in royal fashion. Menken also closes out the soundtrack’s final nine songs, utilizing an upbeat, lively renaissance feel to capture the magical spirit of both the movie and Disney itself. “Fireworks” basks in a wind-chime like background while “The Storm” makes the urgency of the hurricane that wrecks Prince Eric’s ship all the more tangible. “Tour of the Kingdom”, with its multiple unraveling layers and full orchestra, puts you right in the center of the beautiful animation right beside Ariel and Eric. “Eric to the Resue” and “Happy Ending” provide the perfect musical backdrop to the final two scenes of the movie; first, where Eric saves the day by riding the mast of his ship through Ursela’s stomach and last when Ariel’s father grants her wish to become human so she can live happily ever after with Eric. From start to finish, it is the instrumental scores that compose both the majority of the soundtrack and the background to some of the most important moments in the movie. To put it simply, Menken’s creativity is what drives The Little Mermaid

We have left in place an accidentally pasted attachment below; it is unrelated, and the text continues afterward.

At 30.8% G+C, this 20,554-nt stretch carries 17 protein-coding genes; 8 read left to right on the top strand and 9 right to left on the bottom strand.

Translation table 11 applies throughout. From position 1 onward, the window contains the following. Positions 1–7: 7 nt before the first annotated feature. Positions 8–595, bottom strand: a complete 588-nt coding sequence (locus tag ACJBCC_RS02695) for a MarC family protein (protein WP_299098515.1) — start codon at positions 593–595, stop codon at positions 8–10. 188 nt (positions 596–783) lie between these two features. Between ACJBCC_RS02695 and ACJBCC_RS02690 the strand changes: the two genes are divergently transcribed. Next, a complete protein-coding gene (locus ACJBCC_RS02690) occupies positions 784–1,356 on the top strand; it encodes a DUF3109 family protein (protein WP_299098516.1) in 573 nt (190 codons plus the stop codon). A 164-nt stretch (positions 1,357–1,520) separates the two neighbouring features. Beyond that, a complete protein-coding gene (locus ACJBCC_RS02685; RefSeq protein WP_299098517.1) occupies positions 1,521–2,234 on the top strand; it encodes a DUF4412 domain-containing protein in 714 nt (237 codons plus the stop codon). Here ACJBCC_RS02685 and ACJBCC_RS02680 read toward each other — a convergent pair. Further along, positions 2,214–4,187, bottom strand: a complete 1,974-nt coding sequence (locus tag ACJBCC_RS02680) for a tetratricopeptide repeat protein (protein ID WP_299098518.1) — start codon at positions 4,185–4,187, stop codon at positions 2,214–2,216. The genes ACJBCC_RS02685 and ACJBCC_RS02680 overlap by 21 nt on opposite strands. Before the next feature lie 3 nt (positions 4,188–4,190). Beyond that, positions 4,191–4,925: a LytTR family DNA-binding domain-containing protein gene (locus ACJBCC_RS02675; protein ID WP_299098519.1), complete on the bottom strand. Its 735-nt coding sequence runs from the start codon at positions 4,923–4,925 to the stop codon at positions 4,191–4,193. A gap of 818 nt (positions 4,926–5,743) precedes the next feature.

with its constantly building suspense and its mood-setting backgrounds.
Although the instrumentals are perhaps the most vital component of The Little Mermaid
’s soundtrack, the ones we likely remember most feature the vocal brilliance of Jodi Benson (voice of Ariel) and Samuel E. Wright (voice of Sebastian the crab). “Part of Your World” is the definitive Little Mermaid